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Myakka City resident takes another shot at becoming commissioner

Carol Ann Felts is vying for the District 1 seat on the Manatee County Commission.

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When Manatee County wanted to impose a stormwater fee on its citizens in 2019, Carol Ann Felts was among a group of Myakka City residents opposed to the plan.

The group attended public meetings, asked questions and voiced concerns. 

“(The commissioners) never voted it in,” Felts said. “That’s when I saw that maybe we (as citizens) could make a difference if we kept up the dialogue.”

Five years later, the 66-year-old retiree is in the race to be the next county commissioner to represent District 1. James Satcher vacated the seat in April when Governor Ron DeSantis appointed him to serve as the Supervisor of Elections after Mike Bennett retired.

Satcher lives in the rapidly developing area of Parrish. Felts lives on 10 acres in Myakka City. She said the vast area of District 1 contains different communities, each with their own unique concerns. 

“We’re the wall (in Myakka) from keeping urban sprawl coming out here,” Felts said. “People on Clay Gully Road are more concerned about the phosphate mines coming in, and at the same time, we’ve got Parrish that doesn’t even know that phosphate mines exist (because most residents are new to the area).”

An eighth generation Floridian, there’s a pitcher of sweet tea in Felt’s refrigerator and two aging horses in her backyard, both named J.R. 

Growing up in Miami, Felts took frequent trips to the Keys and developed a lifelong love of horses on the ranches in nearby Homestead. She’d later pick up barrel racing at the age of 38 because the first horse she bought happened to be trained for it.

She left Florida after high school and spent time in North Carolina, Tennessee and Alabama before returning in her mid 20s with a husband and two kids in tow.

Felts worked for a growing office equipment company, Danka Industries. She was transferred to Pensacola. When her ex-husband was hired by Tropicana, the family moved to west Bradenton in 1989. 

During those years, there was no time for politics. Felts was traveling every week with Danka’s mergers and acquisitions department, plus preparing outfits and meals for every day she was away from her preschool sons, Nick and Kyle.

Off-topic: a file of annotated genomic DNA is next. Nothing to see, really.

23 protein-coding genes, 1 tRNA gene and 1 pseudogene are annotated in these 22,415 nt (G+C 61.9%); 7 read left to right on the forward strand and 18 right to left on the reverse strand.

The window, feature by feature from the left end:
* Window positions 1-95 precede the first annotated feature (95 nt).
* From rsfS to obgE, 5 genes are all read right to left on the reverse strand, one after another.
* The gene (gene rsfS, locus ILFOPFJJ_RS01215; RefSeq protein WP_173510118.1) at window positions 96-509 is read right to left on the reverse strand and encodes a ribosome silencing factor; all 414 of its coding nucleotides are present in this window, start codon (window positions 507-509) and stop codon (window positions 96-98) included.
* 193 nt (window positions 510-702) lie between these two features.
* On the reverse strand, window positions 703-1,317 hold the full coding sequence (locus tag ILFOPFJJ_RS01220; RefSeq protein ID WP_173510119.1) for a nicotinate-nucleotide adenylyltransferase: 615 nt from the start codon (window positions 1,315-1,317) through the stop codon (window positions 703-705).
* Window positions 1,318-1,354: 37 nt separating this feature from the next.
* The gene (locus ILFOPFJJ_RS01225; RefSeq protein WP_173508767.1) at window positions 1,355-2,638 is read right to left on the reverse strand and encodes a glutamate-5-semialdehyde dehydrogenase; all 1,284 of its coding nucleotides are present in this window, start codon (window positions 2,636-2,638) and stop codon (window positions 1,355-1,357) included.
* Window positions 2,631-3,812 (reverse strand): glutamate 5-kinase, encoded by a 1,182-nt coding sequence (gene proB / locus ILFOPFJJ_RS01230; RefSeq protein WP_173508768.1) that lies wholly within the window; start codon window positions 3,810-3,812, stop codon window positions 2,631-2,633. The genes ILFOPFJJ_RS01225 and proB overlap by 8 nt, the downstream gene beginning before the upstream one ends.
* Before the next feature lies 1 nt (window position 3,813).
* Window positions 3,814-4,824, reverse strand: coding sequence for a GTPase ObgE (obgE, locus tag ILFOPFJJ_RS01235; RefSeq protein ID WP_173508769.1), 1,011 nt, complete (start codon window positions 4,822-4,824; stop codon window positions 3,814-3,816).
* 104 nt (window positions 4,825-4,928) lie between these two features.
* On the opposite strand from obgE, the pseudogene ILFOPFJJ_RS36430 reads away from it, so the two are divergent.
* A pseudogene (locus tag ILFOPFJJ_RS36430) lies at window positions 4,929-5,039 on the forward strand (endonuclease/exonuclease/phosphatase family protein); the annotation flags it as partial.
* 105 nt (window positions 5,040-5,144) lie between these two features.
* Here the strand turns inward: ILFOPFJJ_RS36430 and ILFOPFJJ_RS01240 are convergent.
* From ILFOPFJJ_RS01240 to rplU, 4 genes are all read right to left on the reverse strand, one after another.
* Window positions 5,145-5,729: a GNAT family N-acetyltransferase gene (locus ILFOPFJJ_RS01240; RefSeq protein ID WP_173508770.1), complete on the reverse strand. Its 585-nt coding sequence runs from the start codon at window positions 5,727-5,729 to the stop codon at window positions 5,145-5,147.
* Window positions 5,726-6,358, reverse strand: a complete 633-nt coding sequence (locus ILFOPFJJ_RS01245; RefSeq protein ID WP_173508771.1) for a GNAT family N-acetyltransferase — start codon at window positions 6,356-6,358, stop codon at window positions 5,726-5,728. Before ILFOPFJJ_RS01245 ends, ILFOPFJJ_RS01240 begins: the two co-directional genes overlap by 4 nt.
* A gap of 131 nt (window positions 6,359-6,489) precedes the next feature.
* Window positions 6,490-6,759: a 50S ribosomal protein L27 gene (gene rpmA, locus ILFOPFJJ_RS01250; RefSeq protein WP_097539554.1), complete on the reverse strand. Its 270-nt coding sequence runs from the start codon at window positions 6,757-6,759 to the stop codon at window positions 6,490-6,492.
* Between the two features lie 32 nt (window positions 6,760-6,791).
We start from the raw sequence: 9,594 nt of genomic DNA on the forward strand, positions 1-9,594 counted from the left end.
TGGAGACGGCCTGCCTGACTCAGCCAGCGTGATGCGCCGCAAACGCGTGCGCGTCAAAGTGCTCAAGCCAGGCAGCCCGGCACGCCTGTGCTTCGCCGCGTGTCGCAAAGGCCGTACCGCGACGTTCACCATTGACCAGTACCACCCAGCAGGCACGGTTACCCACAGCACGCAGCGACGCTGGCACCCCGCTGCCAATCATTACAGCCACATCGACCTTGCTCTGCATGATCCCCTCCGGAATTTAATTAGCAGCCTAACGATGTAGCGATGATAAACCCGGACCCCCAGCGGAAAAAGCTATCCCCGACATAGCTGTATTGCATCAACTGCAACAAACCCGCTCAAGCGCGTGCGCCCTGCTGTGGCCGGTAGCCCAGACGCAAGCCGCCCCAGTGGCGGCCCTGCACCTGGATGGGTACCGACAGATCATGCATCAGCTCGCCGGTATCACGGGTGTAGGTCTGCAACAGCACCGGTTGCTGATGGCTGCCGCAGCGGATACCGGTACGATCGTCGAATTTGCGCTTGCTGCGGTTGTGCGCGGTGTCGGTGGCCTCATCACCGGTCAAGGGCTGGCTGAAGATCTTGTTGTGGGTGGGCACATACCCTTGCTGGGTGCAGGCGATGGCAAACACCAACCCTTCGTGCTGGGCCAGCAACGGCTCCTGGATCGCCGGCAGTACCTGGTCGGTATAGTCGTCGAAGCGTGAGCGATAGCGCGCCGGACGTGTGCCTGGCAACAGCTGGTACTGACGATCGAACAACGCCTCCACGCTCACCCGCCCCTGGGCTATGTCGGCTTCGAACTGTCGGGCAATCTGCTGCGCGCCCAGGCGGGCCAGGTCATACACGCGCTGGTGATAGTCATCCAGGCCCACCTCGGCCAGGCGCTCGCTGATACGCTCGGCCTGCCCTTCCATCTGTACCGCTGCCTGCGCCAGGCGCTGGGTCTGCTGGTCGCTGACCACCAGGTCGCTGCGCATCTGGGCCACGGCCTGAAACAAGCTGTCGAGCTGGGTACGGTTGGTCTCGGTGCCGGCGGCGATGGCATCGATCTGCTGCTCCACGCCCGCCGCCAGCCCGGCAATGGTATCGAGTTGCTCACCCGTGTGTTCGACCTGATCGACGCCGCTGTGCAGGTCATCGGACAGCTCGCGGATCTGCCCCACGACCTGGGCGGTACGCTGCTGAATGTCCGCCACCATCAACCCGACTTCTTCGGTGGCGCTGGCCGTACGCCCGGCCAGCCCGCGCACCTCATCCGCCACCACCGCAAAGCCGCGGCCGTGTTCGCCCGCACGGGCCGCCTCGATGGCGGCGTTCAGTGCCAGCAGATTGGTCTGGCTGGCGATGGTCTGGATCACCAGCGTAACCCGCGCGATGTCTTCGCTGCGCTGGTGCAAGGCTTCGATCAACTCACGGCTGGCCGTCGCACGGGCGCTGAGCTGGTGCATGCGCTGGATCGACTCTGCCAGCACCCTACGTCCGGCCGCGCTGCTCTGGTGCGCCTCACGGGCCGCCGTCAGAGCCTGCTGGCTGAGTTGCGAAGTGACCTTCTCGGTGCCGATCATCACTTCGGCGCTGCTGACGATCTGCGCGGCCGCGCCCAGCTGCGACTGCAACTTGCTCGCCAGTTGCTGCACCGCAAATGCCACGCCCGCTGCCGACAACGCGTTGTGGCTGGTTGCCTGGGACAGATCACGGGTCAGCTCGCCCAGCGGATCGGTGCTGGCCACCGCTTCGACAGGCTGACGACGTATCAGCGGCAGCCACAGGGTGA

After moving from west Bradenton to Myakka City in 2000, Felts wanted to slow down. If she wanted to, she could just tend to her horses and gardens every day. Instead, she chooses to drive across the county to attend commission and land use meetings. 

Win or lose, that won’t change. Felts will continue to give her input whether it's from the dais as a commissioner or the podium as a citizen. In the case of a loss, she said the winner will become her best friend because she’ll be reaching out to him or her regularly.

This is Felts’ third run at a commission seat, yet she says that she’s not a “politician.” She hates asking for money, yet she’ll stand in line at the grocery store and regularly ask the stranger standing next to her, "Do you know who your county commissioner is?”

Felts ran as a write-in candidate for the District 5 seat in 2020 (the districts have since been redrawn so District 1 has been given much of the Myakka area). She knew she didn’t have a chance against incumbent Vanessa Baugh, so she also campaigned for George Kruse. Kruse was elected to the District 7 at-large seat that year. 

“There was an opportunity there (with Kruse) for me to get somebody to listen to what was happening out here and to learn a little bit about the election process,” Felts said. “I got 300 votes, but I kind of got Myakka to be knowledgeable about our at-large commissioner (Kruse).”

Those 300 votes meant a lot to Felts because people took the time to write out her name exactly as she filed it. If the spelling is off for a write-in candidate, the vote doesn’t count. 

In 2022, she ran for the District 6 at-large seat and received 5,977 votes in the primary against Carol Whitmore and Jason Bearden, who won the seat. 

Of course, Felts would like to win, but getting more citizens involved has been and remains her No 1 goal. She has paid attention on what goes on behind the scenes for years, but she became active when talks about moving the Future Development Area Boundary started happening. 

While she doesn’t want to see Myakka City turn into Lakewood Ranch or Parrish, she said people who say she’s anti-development are wrong.

“We can do it in a better way,” Felts said. “Myakka has an incredible opportunity to be part of growth without sacrificing the things that are important. We’ve got to protect our water and food sources for the rest of the county.”

This article has been updated as Keith Green did not qualify for the primary election.



Lesley Dwyer

Lesley Dwyer is a staff writer for East County and a graduate of the University of South Florida. After earning a bachelor’s degree in professional and technical writing, she freelanced for the Sarasota Herald-Tribune. Lesley has lived in the Sarasota area for over 25 years.

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